The Football Association of Ireland, Minister for Sport Shane Ross and Sports Ireland have been invited to an emergency meeting of the Joint Oireachtas Committee on Transport, Tourism and Sport to discuss the crisis enveloping Irish football.
The invitation was issued by the chair of the committee Fergus O’Dowd and the meeting is set for this Wednesday.
The request comes as accounts published by the association on Friday showed the association, which employs 200 staff, has liabilities of €55 million and its auditors, Deloitte, have declined to express the opinion that it is a going concern.
The accounts also show that the former FAI chief executive John Delaney would have been paid almost €3 million during his final three years as an employee, far more than previously thought.
The figures show that in addition to his annual salary of €360,000, Mr Delaney (52) would have been due pension contributions worth €285,714 a year and assorted other benefits, bringing the total value of the package over the period in question to €2.943 million.
On Monday a former president of the FAI described the association’s financial situation as “drastic” and warned their liabilities could be “close to €80million.”
Brendan Menton, who is an economist, also served on a number of Uefa committees. He told RTÉ radio’s Today with Séan O’Rourke Show he was “fearful” of the association’s plans for refinancing the organisation.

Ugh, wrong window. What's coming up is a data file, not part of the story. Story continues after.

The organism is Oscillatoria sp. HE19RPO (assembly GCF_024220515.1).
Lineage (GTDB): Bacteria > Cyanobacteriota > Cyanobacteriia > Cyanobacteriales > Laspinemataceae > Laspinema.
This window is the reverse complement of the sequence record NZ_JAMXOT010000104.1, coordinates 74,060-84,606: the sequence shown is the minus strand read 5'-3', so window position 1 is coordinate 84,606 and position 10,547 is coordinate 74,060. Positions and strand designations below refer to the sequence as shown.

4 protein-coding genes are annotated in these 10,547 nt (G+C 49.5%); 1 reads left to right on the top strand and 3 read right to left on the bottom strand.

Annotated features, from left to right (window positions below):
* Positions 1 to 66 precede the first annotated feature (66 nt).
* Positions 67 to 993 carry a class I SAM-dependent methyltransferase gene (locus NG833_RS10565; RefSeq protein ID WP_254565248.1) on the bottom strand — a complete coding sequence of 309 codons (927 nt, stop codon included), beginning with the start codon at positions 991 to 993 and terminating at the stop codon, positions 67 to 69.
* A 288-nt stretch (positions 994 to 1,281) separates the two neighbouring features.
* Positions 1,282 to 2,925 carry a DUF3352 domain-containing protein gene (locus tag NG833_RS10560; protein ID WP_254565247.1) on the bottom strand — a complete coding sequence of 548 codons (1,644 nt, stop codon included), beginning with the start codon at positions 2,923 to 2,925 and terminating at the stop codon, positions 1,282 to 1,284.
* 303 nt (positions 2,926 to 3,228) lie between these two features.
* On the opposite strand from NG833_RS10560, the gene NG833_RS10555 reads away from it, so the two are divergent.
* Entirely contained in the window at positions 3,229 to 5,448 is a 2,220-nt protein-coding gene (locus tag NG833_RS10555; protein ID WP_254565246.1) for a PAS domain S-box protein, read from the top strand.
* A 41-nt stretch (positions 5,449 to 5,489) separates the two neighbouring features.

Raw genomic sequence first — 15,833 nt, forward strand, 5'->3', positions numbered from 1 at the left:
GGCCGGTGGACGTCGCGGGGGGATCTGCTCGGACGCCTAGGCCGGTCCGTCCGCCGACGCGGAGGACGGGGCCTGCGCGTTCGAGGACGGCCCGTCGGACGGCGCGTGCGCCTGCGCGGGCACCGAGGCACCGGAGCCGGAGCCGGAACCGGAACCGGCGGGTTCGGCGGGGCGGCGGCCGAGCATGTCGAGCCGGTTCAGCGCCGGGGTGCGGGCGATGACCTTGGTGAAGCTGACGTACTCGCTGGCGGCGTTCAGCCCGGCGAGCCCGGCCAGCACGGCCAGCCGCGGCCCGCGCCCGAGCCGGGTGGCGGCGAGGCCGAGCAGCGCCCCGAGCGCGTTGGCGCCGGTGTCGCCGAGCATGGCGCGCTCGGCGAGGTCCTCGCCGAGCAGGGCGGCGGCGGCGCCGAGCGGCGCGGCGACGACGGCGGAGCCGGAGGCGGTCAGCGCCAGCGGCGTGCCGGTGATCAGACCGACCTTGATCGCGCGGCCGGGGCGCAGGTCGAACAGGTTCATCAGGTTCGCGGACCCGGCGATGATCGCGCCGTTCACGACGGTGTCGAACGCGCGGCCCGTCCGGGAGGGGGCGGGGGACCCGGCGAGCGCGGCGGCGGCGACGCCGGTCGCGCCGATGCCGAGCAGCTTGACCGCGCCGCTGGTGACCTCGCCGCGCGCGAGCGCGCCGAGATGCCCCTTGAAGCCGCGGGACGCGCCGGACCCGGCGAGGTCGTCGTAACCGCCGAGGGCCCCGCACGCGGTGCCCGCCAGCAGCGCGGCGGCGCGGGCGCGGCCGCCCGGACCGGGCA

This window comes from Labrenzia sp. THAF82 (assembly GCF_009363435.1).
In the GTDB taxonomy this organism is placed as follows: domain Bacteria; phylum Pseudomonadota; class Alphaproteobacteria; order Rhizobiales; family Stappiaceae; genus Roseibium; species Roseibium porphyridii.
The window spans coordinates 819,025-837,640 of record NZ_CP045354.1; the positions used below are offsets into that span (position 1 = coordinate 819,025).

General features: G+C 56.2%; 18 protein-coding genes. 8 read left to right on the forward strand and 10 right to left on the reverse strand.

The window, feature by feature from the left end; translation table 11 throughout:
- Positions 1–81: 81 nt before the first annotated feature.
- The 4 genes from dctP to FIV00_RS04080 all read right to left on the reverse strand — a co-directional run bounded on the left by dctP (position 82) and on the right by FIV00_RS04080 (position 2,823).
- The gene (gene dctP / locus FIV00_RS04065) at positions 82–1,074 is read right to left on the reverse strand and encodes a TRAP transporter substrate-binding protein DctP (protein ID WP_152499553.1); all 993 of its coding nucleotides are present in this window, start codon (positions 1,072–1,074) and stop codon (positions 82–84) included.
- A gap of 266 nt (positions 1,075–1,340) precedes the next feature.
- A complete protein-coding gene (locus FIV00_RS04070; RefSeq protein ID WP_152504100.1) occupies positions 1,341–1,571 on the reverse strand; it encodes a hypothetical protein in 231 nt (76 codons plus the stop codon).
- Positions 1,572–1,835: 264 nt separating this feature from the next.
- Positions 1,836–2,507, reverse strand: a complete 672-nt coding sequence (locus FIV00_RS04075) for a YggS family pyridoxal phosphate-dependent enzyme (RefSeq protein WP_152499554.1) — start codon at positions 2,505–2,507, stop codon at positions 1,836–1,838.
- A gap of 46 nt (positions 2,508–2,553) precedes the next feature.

Mr Menton said he had examined the accounts in detail over the weekend and believed the liabilities could be closer to €80 million.
He said the FAI needed to involve “all the stakeholders” in a bid to resolve the funding crisis.
“They need to say what their business plan is and get the sponsors, the Government, Fifa and Uefa on board. They don’t have the capacity to do this themselves.”
The FAI’s brand is seriously damaged, he added. There appears to be “a reluctance” and “very little progress” in efforts to resolve the association’s problems. “We are nine months into the crisis, six months on from the Government review.
“The FAI needs to come up with a business plan, they need to put it in the public domain and show they can achieve solvency. What is the timing of this plan? It should have the approval of the new independent chair and directors. It needs Government intervention.”
When asked if the association should change its name and start afresh, Mr Menton said he hoped a new independent board of directors and chairperson could provide leadership and restore the brand as it moves to celebrate its centenary in 2021.
“The clubs are the strength of football. They are not dependent on the FAI. Ninety nine per cent of development is done through community involvement and sports capital grants.
“My advice to clubs is to keep calm and carry on.”
One solution being examined by Minster for Sport Shane Ross to assist grassroots clubs is to find a way to disperse Government funding to them directly, rather than being dispersed by the FAI.